Of course, the rest is history and the Independent Political Group’s (IPG’s) record speaks for itself. Its 2012 rebrand as the Independent Plus Political Group (IPPG) has done little to sweeten its toxic legacy.

Despite various gains and losses between Labour and the Tories of the county’s four national seats (two each for Westminster and, since 1999, Cardiff Bay) the dominance of oxymoronic ‘independent’ groupings in County Hall has been unshakable over the past twenty years.

Following the county-wide elections in 1999, 2004, 2008 and 2012, the IPG came up trumps. And, on times when the electorate has meted out a bloody nose and ousted a sitting IPG member, many’s the time his or her successor went on to fill the empty seat on the IPG benches.

The latter two electoral outings – 2008 and 2012 – did see a larger return of true ‘unaffiliated’ independent councillors like me, who decline to form or join any group. Particularly 2012 which reduced the independent party’s (IPG’s) majority from 39-21 pre-election to its current state of just 31-29.

The numbers game has been variously recounted on this blog and Old Grumpy’s, and the independent party’s claim to power was only achieved following much horse-trading including the defection of Labour councillors Sue Perkins and Simon Hancock, giving the renamed IPPG a slender edge over the combined opposition currently consisting in order of number: unaffiliated indepednents, Labour, Plaid Cymru, Conservatives and the Pembrokeshire Alliance.

Leaving the national parties to shame, PCC and its immortal ‘independent’ cabal would surely have provided a model case study for Dr. Fazekas on political parties and their grapple for power – if only he had ventured over the border!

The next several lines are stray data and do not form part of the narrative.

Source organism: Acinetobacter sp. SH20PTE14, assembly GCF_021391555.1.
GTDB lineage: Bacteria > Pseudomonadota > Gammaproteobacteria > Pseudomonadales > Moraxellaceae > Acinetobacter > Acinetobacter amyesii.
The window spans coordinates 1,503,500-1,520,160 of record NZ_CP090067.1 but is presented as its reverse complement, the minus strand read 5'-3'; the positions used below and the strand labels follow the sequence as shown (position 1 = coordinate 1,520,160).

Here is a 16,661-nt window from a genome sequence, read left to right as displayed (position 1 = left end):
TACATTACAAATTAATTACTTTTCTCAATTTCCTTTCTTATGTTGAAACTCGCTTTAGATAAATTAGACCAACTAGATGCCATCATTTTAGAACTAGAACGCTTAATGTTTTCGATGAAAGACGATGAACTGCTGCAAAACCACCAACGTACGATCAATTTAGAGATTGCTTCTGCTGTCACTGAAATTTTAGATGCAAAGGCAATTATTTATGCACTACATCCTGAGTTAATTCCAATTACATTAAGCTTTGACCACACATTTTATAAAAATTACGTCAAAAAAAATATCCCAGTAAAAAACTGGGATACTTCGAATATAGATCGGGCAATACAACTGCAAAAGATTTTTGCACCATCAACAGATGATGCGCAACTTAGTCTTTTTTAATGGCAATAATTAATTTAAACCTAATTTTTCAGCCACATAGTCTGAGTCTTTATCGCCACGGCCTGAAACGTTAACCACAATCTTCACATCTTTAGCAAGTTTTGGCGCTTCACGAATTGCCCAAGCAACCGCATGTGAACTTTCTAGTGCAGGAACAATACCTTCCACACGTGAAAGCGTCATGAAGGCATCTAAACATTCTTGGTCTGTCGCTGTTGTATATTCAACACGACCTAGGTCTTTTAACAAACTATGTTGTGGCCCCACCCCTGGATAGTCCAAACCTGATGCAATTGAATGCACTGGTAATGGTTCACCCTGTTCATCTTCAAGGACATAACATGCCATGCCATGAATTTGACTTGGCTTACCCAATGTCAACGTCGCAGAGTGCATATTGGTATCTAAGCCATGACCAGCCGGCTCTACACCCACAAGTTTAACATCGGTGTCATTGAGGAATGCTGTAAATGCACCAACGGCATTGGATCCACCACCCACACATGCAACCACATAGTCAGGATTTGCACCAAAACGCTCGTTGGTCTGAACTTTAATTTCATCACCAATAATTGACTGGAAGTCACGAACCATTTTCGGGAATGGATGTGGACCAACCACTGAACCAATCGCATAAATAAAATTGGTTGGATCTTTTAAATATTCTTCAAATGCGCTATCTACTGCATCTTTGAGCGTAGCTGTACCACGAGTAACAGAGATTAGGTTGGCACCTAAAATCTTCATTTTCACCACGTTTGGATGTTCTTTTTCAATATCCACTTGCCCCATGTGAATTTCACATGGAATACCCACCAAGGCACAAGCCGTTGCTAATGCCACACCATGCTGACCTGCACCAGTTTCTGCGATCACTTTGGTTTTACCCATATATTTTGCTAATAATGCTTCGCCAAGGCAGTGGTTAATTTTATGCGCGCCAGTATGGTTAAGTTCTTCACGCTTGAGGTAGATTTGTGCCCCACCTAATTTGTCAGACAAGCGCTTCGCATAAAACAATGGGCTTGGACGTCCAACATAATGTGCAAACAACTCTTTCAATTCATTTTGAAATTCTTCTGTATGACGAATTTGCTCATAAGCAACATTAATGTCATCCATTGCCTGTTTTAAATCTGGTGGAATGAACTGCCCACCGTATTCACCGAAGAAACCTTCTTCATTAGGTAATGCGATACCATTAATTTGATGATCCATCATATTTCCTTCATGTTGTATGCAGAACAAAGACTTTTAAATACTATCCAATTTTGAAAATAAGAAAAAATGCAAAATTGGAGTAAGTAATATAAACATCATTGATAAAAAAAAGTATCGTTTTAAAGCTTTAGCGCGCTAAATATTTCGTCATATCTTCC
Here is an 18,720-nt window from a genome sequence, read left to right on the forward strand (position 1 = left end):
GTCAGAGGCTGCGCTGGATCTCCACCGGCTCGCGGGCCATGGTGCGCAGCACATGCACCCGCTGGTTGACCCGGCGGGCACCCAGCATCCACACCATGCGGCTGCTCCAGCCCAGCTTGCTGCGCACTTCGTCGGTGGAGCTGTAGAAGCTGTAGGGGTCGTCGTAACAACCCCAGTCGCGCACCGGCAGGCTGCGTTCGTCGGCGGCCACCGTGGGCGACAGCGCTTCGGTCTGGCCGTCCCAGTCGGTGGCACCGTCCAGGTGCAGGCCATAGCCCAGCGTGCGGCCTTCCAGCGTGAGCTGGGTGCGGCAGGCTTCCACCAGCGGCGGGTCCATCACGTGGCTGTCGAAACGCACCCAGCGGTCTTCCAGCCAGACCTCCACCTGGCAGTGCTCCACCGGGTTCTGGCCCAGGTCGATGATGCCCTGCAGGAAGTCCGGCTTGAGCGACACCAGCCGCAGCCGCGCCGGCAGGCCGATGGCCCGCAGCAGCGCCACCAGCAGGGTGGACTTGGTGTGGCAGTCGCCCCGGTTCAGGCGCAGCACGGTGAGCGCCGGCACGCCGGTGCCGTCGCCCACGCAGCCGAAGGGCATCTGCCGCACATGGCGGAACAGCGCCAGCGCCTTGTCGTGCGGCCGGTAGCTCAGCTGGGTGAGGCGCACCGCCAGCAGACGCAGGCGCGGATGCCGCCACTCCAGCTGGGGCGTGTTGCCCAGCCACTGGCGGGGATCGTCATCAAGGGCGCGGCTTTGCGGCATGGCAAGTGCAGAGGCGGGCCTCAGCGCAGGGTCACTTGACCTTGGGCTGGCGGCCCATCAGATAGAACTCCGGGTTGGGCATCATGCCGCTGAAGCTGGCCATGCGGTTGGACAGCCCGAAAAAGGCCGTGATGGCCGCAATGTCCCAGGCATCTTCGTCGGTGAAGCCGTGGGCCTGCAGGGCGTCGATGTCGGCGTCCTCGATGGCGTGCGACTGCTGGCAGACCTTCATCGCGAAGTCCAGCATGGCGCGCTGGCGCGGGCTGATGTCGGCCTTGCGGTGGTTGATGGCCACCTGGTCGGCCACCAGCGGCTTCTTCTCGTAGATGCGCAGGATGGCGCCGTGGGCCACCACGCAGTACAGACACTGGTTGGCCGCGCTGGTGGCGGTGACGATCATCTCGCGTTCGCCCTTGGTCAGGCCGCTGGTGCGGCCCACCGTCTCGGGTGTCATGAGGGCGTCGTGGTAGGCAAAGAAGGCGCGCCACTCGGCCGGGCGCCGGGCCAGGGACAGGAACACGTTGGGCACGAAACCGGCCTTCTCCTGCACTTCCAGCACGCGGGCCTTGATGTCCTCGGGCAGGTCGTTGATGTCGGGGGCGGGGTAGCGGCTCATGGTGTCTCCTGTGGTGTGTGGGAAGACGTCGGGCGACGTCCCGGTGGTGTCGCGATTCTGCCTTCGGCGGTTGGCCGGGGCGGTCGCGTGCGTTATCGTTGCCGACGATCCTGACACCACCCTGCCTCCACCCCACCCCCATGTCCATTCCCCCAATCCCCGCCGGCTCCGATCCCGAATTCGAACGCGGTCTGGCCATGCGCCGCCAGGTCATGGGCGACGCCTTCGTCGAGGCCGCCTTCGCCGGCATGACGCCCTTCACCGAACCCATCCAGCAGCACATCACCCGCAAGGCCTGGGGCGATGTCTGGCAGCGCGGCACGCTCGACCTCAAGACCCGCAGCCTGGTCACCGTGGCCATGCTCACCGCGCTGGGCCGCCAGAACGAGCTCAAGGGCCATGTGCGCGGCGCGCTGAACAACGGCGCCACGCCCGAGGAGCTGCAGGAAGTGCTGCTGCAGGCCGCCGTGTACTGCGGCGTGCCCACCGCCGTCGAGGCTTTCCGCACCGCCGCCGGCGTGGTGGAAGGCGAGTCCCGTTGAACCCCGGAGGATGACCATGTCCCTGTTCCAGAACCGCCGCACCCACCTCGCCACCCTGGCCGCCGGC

And this isn’t an affliction contained within this part of the world, which, combined with Carmarthenshire is what some refer to as the Wild West. A fair share of Wales’ 22 local authorities have large groupings of ‘independent’ group councillors in commanding positions. Not to mention the cluster of councils in the south which are predictably Labour-dominated, always have been and probably always will be.

As for Dr. Fazekas’ other electoral accountability benchmark, it’s worth noting that at Pembrokeshire County Council’s 2004 election five seats were uncontested.

For the 2008 poll this was a staggering thirteen – exactly the same number as at the 2012 poll, leading the Western Telegraph to come up with another editorial branding the county a “democracy desert.”

And Pembrokeshire’s thirteen non-contested seats in 2012 made up a sizeable proportion of the national picture, where the BBC reported 97 of Wales’ 1,264 elected councillors didn’t have to face the electorate.

The Electoral Reform Society comes to a stand-out conclusion to be drawn from its study: “the overall picture is clear – councils dominated by single parties, or those with a significant number of uncontested seats, are on average more likely to be wasting money and more likely to be at risk of corruption.”

You’d have to say PCC qualifies on both counts.

Who knew?

The study is very interesting and well worth reading here.


Off the bench

The masochists among you may have noticed that the author of that other website has returned to action following a two month and four day hibernation.